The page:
4. Sergio Garcia
Spain's Sergio Garcia was just 16 years old when he played in the 1996 Open Championship. As an amateur, that was his first PGA Tour start. He shot rounds of 76-73 to miss the cut.
Garcia would turn pro immediately after being low-amateur at the 1999 Masters.
In his first start on the PGA Tour as a pro that year, Garcia finished tied for third at the GTE Byron Nelson Classic.
He really turned heads five starts later in the PGA Championship at Medinah, where he finished second to Tiger Woods.
Garcia's first PGA Tour win came in the 2001 MasterCard Colonial. Throughout his career, Garcia has spent time playing both the PGA and European Tours. So, it's fair to point out that while his first PGA Tour win didn't come until 2001, he did win on the European Tour in just his sixth start as a pro.
3. Phil Mickelson
Phil Mickelson's first PGA Tour start came as an amateur in the 1988 Shearson Lehman Hutton Andy Williams Open. He missed the cut there with rounds of 74-71.
In his sixth PGA Tour start -- still as an amateur -- Mickelson won the 1991 Northern Telecom Open in Tucson. He was just 20 years old and became only the sixth amateur to win a tour event and the first in over five years after Scott Verplank at the Western Open in August 1985.
Mickelson eventually made his pro debut in the 1992 U.S. Open at Pebble Beach.
"I can look back on this day 20 or 30 years from now and say I birdied my first hole in my professional debut," he said then. "I had a 68 in that round, and it was the U.S. Open Championship."
Mickelson, however, shot 81 in Round 2 to miss the cut.
In his 15th career PGA Tour start as a pro, Mickelson won the Buick Invitational of California at Torrey Pines.
2. Tiger Woods
Tiger Woods was just 16 years old when he made his debut on the PGA Tour at the 1992 Nissan Los Angeles Open. Still an amateur at the time, Woods missed the cut with rounds of 72-75 for a 36-hole total of 5-over 147.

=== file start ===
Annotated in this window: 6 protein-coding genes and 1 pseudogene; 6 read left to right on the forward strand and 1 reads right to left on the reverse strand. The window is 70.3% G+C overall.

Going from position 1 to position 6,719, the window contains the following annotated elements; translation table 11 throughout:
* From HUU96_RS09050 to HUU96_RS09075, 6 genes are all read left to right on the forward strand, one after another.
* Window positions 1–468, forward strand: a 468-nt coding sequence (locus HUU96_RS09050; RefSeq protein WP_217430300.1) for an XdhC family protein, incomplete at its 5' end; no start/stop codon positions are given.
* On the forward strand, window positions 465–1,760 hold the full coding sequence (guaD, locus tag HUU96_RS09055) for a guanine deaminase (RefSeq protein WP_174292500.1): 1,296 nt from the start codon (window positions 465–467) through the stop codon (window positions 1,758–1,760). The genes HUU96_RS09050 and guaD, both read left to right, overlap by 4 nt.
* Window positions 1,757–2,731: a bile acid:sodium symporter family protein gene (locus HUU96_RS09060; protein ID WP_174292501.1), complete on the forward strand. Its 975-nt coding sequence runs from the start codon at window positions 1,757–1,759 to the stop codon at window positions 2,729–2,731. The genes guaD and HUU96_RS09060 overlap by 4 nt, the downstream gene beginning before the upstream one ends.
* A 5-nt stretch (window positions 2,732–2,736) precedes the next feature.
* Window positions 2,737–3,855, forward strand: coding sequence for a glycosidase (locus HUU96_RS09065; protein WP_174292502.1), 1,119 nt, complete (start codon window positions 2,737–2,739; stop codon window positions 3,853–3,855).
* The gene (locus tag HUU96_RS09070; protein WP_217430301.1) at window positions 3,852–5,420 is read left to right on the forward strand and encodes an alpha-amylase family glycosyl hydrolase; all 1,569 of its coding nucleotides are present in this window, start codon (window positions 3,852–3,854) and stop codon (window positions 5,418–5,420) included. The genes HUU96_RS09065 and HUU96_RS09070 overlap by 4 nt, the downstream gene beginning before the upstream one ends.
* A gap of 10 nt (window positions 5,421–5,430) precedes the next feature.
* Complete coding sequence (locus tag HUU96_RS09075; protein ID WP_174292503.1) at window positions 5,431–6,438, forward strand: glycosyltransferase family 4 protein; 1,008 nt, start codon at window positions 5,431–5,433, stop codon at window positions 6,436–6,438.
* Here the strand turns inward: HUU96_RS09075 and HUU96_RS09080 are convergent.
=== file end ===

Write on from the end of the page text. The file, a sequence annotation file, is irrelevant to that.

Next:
Woods would make his professional debut four years -- and three U.S. Amateur wins -- later at the Greater Milwaukee Open. He tied for 60th that week at 7 under. He won for the first time in his fifth career PGA Tour start at the Las Vegas Invitational on his way to becoming arguably the greatest golfer of all time.
1. Jack Nicklaus
Jack Nicklaus qualified for five U.S. Opens as an amateur before eventually turning pro at the end of 1961. His first U.S. Open appearance was in 1957 at age 17, where he missed the cut at Shinnecock Hills -- also the site for the 2018 U.S. Open.
In the 1960 U.S. Open at Cherry Hills, where Arnold Palmer staged the greatest comeback in U.S. Open history, erasing a seven-stroke deficit during the final round to win his only U.S. Open title, Nicklaus -- still an amateur -- was the runner up.
Nicklaus made his PGA Tour debut at the 1962 Los Angeles Open. The 21-year-old Golden Bear made the cut, but finished last, in a tie for 50th.
In his 17th start, Nicklaus won for the first time and, boy, was it a big one. He defeated hometown hero Palmer in a playoff at Oakmont to win the U.S. Open. It was the first of Jack's four U.S. Open titles and the first of his record 18 major wins.